Bangladesh police have arrested the owner of a factory where at least 52 people died in a fire, as it emerged that children as young as 11 had been working there.
Police said the owner of the food factory and four of his sons were among eight people detained over the fire that broke out on Thursday and raged for more than a day.
According to fire officials, a fire overtook a food and beverage factory outside of Bangladesh’s capital, killing at least 52 workers, many of whom were trapped inside by an illegally barred door.
The fire broke out at the five-story Hashem Foods Ltd. factory in Rupganj, just outside of Dhaka, on Thursday night, sending large clouds of black smoke into the sky. The death toll was first given as three, but after the fire was put out, police uncovered heaps of bodies on Friday afternoon.
According to Debasish Bardhan, deputy director of the Fire Service and Civil Defense, 52 bodies have been recovered so far, but the top two floors of the factory have yet to be searched.
He claimed that the factory’s main exit was locked from the inside, trapping many of those who died.
According to the United News of Bangladesh agency, many workers jumped from the factory’s upper floors, injuring at least 26 people.
It was not immediately clear how many individuals were in the factory and how many had gone missing.
“For the time being, we only have these specifics. We’ll be able to get a complete picture after searching the top floors,” Bardhan said.
According to Kazi Abdur Rahman, the group’s senior general manager for export, the factory that caught fire Thursday was a subsidiary of Sajeeb Group, a Bangladesh firm that makes juice for Pakistan’s Lahore-based Shezan International Ltd.
The company exports its products to a number of countries, including Australia, the United States, Malaysia, Singapore, India, Bhutan, Nepal, and countries in the Middle East and Africa, according to the group’s website.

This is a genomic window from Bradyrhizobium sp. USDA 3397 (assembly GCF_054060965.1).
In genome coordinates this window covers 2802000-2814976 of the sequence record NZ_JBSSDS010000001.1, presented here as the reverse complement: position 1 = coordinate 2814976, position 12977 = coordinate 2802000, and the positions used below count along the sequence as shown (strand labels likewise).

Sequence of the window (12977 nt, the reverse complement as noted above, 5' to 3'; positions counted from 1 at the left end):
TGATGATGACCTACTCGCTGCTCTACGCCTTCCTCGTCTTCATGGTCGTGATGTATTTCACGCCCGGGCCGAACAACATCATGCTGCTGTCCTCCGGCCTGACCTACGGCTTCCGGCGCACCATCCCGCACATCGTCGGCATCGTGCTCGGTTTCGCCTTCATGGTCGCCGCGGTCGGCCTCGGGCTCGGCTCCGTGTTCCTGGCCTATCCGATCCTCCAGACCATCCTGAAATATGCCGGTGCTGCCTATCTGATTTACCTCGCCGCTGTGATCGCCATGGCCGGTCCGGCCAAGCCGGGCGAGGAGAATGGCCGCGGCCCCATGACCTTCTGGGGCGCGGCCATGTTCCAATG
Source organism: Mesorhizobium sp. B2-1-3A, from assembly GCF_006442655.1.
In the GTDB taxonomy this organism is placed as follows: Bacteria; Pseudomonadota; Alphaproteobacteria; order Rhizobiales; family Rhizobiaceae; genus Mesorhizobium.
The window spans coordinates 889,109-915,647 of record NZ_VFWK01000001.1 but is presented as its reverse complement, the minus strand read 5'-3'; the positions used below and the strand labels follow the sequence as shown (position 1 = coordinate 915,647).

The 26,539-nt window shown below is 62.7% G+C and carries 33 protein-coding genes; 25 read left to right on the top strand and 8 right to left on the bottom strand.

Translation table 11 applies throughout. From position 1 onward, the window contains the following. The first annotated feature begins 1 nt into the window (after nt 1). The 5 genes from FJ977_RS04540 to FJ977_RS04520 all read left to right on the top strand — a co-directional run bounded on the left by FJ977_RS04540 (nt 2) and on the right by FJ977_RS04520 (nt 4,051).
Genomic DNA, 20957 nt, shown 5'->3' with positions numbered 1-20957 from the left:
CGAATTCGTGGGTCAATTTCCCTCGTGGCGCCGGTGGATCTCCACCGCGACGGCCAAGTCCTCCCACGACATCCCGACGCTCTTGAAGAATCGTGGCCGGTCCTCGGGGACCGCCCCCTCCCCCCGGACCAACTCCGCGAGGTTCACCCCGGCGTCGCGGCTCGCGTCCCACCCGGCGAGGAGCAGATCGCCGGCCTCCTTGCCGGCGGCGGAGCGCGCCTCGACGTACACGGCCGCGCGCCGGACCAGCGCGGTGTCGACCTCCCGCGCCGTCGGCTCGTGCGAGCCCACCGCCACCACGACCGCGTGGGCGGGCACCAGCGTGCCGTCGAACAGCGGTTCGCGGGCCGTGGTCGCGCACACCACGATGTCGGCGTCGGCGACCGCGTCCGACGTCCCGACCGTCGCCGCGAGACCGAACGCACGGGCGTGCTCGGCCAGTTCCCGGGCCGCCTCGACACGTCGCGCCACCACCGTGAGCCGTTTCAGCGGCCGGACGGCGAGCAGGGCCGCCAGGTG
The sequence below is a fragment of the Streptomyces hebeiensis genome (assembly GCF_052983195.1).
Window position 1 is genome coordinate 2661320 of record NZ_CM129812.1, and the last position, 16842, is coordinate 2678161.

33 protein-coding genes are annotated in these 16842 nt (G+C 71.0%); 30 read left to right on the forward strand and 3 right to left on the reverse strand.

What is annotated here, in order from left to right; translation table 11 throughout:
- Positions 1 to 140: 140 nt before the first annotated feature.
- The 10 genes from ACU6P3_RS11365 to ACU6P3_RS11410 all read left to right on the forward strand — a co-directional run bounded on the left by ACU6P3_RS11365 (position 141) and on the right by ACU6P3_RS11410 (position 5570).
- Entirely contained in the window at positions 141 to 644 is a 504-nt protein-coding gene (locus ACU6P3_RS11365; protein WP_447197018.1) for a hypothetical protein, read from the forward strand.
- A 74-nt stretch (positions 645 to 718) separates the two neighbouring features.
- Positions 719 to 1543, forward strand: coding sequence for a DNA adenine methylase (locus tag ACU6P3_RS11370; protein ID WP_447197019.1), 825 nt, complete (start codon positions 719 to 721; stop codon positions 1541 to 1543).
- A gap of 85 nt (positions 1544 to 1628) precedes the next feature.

History of factory fire in Bangladesh
Bangladesh has a dismal history of industrial disasters, including factories catching fire and engulfing the workers. Continuing corruption and poor oversight have resulted in numerous deaths over the years, and major international brands that hire tens of thousands of low-paid workers in Bangladesh have come under intense pressure to increase factory conditions following fires and other disasters that killed thousands of people.
Previous industrial disasters have been blamed on safety violations, which continue to haunt the South Asian country spite of the rapid economic progress.
Around 117 workers were killed in a textile factory in Dhaka in 2012 when they were trapped behind locked exits.
The largest industrial tragedy in Bangladesh occurred the following year, when the Rana Plaza garment factory outside of Dhaka collapsed, killing over 1,100 people.
Following the catastrophe, authorities enforced stricter safety regulations, and the country’s garment sector has since been largely compliant under domestic and international watchdogs. However, many other local industries fail to comply with safety regulations, and disasters continue to occur.
A fire blasted through a 400-year-old region packed with apartments, stores, and warehouses in Dhaka’s oldest neighbourhood in February 2019, killing at least 67 people. In 2010, another fire in Old Dhaka killed at least 123 individuals in a residence that was illegally storing chemicals.
Bangladesh’s regulatory structure and inspections “had not been able to keep pace with the development of the industry,” according to a 2017 assessment by the International Labor Organization.